McCain made his comments after he was asked his opinion about GOP rivals opposing the Senate measure.Hey, that "counter-punch" isn't even mildly amusing!
Referring to Romney's stance, McCain said: "Maybe I should wait a couple of weeks and see if it changes because it's changed in less than a year from his position before."
Then, with a chuckle, he made his cutting quip that referenced two embarrassing episodes for Romney in the past six months.
Romney has faced criticism for calling himself a lifelong hunter even though he joined the National Rifle Association in August and officials in four states where he has lived said he never took out a hunting license. Defending himself, he said in April, "I've always been a rodent and rabbit hunter, small varmints, if you will."
Also, The Boston Globe reported late last year that several illegal immigrants, including at least one from Guatemala, worked at the lawn care company that worked on Romney's two-and-a-half acre property in a Boston suburb for a decade. His aides have said that Romney was not aware of the workers' status, and that the owner was in the country legally.
Romney spokesman Kevin Madden said his boss' opposition to the immigration measure has been clear. Madden counter-punched McCain, saying: "It seems that certain candidates who brokered this flawed plan are having a very difficult time grappling with or coming to terms with the political fallout that has ensued in a substantive manner."
How much can a great joke help a candidate or persuade people about an issue? Can you think of some good examples of jokes that worked beyond just being funny? The main one I think of is Reagan's line: "I am not going to exploit for political purposes my opponent's youth and inexperience. " That defused the serious issue of his age (or so they say).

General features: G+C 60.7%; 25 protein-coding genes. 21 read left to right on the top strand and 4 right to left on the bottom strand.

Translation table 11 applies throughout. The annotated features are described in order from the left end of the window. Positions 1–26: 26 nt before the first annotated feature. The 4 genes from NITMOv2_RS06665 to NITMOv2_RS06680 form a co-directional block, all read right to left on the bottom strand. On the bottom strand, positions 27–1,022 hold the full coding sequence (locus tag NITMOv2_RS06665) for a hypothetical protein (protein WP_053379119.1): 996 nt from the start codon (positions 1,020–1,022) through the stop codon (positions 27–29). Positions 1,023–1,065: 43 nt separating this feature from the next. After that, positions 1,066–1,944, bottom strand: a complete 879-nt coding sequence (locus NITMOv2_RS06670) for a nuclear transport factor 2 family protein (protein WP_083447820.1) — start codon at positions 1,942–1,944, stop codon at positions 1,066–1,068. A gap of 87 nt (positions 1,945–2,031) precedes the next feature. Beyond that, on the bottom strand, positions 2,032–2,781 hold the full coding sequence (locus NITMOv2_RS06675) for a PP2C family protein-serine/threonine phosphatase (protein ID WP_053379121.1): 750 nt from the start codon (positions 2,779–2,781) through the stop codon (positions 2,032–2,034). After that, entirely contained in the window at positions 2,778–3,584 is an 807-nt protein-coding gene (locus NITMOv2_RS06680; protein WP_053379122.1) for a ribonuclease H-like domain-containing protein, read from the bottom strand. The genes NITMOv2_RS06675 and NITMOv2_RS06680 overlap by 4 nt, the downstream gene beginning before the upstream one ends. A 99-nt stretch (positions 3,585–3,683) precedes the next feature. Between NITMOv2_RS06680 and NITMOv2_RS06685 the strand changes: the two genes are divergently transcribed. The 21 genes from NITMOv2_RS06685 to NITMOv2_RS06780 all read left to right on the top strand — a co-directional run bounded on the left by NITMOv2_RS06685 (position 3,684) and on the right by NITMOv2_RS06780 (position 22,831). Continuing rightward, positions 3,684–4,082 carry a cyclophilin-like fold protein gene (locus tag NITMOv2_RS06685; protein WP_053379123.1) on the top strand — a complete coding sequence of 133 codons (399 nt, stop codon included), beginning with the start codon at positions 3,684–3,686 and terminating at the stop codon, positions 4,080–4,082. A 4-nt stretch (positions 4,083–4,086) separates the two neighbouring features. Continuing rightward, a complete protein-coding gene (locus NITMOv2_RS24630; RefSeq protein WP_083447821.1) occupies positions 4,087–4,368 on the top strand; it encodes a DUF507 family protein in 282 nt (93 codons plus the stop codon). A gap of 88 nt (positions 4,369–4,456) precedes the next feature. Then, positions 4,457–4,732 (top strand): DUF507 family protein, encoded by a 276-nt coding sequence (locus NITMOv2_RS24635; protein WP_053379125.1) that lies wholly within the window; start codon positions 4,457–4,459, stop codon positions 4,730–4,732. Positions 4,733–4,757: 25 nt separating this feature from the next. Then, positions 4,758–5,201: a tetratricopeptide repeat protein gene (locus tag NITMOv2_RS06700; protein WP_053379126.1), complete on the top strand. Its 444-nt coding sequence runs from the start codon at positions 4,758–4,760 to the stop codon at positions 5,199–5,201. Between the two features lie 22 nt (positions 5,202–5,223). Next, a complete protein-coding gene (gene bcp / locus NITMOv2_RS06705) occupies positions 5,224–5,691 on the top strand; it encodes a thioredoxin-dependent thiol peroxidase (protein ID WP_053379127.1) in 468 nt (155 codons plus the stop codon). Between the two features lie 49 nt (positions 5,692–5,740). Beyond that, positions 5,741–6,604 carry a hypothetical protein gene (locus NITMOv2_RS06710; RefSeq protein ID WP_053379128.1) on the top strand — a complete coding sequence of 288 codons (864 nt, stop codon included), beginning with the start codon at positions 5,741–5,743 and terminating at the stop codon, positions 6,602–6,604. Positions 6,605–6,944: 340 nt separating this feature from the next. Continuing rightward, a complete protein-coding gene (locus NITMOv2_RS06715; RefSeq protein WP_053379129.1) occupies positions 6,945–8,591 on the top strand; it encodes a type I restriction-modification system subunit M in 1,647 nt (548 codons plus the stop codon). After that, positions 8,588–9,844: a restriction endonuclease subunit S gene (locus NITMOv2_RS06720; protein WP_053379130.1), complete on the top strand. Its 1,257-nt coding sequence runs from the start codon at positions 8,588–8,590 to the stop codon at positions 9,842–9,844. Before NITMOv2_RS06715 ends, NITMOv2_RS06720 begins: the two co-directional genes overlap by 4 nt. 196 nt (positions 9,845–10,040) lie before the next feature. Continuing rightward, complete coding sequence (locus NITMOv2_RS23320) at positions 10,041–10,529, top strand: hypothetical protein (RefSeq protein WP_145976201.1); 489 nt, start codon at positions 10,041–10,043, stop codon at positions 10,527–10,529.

McCain's great joke is kind of different, because it initially strikes us as bizarre. You need to know about two news stories to get it. And it's got the image of threatening to shoot people, which can disturb and confuse anyone who doesn't understand the joke and which resonates badly with McCain's own negative.
Reagan's joke was warm and flipped his own negative to a positive. It wasn't the slightest bit nasty toward his opponent, Walter Mondale, who wasn't too young himself. Saying it, Reagan seemed entirely good-hearted. McCain said something negative about the other guy, and it seems to express McCain's own negative aspect of anger. The joke puts a picture a crazy gun-waving character in your head. The ordinary person, who is more likely to know McCain's reputation as a hothead than the varmints and Guatemalans background stories, may instinctively put McCain's face on that crazy guy.
When I heard the joke, the part that seemed most discordant to me was that it named a specific ethnic group. Normally, in the immigration debate, we speak of Hispanic people. Why is it suddenly Guatemalans? Once you read the background news stories, you know exactly why he said that and it becomes especially funny. But all those things you think in the lag time between hearing the joke and getting the varmints-and-Guatemalans background are a big drag on the political effectiveness of the joke.
IN THE COMMENTS: Froggyprager thinks the need to explain the joke is the reason it will be politically effective:
The bloggers will talk about it, people need to figure out what it means, then the main stream media will highlight the problems with Mitt that McCain wants to point out to the world.So the joke's weirdness gets your attention, then you require an explanation, and then everyone -- like me, here -- has to talk about the joke and how they understood it, and that generates a new story about how everyone's been talking about it. And the two stories that are harmful to Romney get retold and retold in the process.
John Stodder writes:
The joke is very "inside-baseball." It's perfect for McCain's real audience, his erstwhile supporters in the media who "get" all the references. The mind that gestated that joke is the same mind behind McCain's misguided political strategy. He's such an admirable guy, but unfortunately, he is afflicted with the same inability to talk to normal people as the other longtime senators in the race, Biden and Dodd.Uh-oh. From Massachusetts too.
Romney is starting to remind me of someone I'm sure he'd rather not be compared to: John Kerry.